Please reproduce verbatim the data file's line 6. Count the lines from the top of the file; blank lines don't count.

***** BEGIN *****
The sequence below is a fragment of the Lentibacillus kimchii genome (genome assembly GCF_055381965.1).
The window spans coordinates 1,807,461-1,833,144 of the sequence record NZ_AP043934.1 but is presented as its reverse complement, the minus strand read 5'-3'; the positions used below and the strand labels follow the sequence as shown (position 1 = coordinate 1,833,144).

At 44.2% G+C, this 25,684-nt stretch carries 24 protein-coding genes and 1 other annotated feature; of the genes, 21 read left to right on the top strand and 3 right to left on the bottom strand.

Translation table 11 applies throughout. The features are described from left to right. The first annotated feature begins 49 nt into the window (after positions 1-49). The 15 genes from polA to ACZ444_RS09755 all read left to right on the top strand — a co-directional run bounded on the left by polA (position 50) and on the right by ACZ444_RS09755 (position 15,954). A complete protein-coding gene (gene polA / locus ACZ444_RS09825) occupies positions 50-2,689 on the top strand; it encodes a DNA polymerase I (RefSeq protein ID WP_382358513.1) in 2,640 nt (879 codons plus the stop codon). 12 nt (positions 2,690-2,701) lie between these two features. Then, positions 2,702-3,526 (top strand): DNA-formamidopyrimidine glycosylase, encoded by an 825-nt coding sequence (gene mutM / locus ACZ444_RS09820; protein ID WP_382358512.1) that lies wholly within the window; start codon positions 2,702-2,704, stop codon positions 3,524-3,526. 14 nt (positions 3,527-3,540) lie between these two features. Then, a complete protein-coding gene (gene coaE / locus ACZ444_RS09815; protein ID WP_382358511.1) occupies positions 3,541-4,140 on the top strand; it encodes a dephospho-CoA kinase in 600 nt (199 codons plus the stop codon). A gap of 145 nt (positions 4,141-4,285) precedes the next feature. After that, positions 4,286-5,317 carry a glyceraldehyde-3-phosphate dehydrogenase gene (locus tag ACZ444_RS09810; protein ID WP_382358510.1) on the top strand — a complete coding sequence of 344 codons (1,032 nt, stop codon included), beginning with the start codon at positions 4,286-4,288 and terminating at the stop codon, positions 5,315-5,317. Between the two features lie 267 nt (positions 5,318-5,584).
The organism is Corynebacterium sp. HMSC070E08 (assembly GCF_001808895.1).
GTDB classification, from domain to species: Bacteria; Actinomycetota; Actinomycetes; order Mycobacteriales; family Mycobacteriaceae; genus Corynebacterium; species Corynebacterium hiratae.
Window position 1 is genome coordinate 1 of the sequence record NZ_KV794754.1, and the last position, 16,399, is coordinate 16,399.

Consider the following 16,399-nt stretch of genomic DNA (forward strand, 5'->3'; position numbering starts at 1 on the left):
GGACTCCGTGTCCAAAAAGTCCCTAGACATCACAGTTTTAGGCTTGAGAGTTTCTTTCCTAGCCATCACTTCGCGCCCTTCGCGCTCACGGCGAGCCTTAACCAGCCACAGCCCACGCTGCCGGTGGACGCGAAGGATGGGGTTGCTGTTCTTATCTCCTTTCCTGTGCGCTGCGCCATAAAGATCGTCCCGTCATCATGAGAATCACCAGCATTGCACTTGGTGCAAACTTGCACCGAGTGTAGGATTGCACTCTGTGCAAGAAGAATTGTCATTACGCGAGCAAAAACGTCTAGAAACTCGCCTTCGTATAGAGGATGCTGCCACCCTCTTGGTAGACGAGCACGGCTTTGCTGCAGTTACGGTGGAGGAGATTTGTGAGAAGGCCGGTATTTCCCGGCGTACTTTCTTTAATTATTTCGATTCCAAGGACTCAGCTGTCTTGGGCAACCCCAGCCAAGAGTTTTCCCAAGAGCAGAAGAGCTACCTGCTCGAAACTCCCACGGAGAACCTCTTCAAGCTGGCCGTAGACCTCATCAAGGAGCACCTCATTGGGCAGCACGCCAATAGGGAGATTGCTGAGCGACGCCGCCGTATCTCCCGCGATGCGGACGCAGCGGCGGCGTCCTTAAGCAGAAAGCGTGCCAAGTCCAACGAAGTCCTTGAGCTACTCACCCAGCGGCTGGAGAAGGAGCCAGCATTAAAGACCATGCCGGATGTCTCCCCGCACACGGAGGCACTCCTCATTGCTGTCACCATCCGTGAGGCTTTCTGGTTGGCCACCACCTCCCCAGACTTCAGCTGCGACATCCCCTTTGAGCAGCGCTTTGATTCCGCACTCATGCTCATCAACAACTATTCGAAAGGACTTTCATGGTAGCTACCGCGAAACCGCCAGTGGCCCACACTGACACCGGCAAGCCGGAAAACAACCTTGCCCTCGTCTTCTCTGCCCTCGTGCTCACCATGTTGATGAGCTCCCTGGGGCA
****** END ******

GTDB classification, from domain to species: Bacteria; Actinomycetota; Actinomycetes; order Mycobacteriales; family Mycobacteriaceae; genus Corynebacterium; species Corynebacterium hiratae.